Power= the ability to gather together recourses to get something done. Power
can be used correctly or incorrectly. If managers understand the nature or
power and how it can be used to empower others then they have an
advantage when it comes to influencing others and getting things

Managers have to match the correct source of power to each situation, they

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Legitimate power: is given because of the status or position of a person
within the organization.
Expert Power: emerges as a result of a persons skills and expertise eg
computer technician.
Referent Power: emerges as a result of a persons personal attributes
or personality.
Reward Power: relates to the rewards or compensation a manager
distributes for doing a job.
Coercive Power: controls individuals in the organisation by actions or
words eg if this isnt done by the deadline youre fired.

Management as Negotiating and Bargaining:

Negotiating or bargaining is a decision making process among people with
different expectations. It attempts to bring about a solution that is agreeable to
the greatest number of people. Negotiating or bargaining strategies are crucial
communication skills all managers need to develop and practice.

Structures as Coalitions:
A manager adopting this management theory will be in a better position to
view the organisation as a coalition of groups who are, for the most part,
pursuing their own sell interest and personal agendas.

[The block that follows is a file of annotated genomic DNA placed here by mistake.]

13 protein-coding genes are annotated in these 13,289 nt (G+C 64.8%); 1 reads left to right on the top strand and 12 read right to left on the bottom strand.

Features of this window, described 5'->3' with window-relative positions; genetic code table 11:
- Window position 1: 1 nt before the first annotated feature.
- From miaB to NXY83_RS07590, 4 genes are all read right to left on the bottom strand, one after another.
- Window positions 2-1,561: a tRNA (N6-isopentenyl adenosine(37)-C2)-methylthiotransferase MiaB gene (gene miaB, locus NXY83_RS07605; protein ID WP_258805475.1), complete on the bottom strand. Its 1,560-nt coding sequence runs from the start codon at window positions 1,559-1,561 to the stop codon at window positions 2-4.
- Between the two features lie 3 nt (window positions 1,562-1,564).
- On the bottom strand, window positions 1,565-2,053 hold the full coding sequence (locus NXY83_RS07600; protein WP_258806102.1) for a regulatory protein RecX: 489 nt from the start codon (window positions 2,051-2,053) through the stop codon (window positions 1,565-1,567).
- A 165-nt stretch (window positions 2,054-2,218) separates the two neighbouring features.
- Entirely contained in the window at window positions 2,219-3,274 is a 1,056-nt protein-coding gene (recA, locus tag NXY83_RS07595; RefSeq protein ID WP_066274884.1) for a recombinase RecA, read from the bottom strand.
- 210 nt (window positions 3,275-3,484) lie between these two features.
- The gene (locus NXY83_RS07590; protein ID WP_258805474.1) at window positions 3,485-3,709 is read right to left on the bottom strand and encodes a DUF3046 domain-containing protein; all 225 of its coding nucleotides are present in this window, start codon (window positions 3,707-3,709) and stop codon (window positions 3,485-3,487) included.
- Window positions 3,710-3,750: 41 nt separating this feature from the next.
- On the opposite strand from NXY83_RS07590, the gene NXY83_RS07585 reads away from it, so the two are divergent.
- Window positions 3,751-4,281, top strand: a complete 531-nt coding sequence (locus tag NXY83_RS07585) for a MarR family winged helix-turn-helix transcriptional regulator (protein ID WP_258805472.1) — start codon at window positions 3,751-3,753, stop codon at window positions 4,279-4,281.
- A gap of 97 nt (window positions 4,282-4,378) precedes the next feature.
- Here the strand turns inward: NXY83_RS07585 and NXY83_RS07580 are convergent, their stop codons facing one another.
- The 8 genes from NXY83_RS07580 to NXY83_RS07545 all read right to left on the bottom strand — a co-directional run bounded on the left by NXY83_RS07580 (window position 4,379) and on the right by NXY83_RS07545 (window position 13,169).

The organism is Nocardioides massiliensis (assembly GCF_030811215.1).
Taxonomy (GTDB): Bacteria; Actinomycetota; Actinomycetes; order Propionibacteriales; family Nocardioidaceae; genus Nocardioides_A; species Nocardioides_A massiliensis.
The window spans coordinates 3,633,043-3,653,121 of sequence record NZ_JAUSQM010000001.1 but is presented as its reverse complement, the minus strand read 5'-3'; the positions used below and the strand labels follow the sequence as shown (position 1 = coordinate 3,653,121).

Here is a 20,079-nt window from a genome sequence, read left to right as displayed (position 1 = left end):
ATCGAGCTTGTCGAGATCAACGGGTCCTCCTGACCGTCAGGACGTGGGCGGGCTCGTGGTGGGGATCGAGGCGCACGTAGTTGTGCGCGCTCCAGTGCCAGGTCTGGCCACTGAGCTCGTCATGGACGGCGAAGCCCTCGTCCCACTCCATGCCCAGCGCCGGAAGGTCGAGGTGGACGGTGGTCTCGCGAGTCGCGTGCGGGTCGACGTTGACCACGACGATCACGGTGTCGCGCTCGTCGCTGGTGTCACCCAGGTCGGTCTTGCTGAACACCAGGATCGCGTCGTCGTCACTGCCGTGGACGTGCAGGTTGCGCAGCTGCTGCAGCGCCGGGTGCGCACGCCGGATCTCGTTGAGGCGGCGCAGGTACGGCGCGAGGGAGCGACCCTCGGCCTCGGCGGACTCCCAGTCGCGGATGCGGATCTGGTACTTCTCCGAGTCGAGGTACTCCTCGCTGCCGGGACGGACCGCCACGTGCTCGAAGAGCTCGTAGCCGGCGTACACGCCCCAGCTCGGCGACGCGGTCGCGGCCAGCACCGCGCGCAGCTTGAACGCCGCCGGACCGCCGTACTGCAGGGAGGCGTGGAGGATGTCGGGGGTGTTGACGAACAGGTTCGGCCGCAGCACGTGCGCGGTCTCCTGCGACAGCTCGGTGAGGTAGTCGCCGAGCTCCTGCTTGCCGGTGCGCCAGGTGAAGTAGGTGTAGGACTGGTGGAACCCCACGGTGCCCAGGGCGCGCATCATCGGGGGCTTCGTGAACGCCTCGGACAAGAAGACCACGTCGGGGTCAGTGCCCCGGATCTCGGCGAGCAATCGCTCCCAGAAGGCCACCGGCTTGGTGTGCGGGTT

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Strengths and Weaknesses of the different Management Theories:

Management approach Major strenghs Major weaknesses

Classical-scientific approach Easy to understand Too simple for current
and implement dynamic business climate;
Management as concepts inflexible and bureaucratic
planning, Organising, with 'red tape' related to
controlling Emphasis on the policies and procedures
importance of
Hierarchical planning;efficient Workers treated as
organisational allocation of machines with little
structure and division of resources; making opportunity to be motivated,
labour judgements based on stimulated ( as work is
planned and actual repetitive and boring) or
Autocratic leadership performance involved in decision-making
Division of labour and Excessive supervision and
specialisation allows over-specialisation with little
increased responsibility or
productivity, targeted opportunities for workers
training and simple
task design Leadership is rigid and
controlling with one way,
Straightforward top down communication
organisational and little or no input from
structure so workers workers about ways to
clearly know the improve the process
chain of command,
responsibilities, lines
of authority and
policies and

Behaviour approaches More flexible and Developed in a time that

adaptable to the was still relatively stable
Management as changing before the impact of
leading, motivating, and environment and globalisation and
communicating people's needs technological advances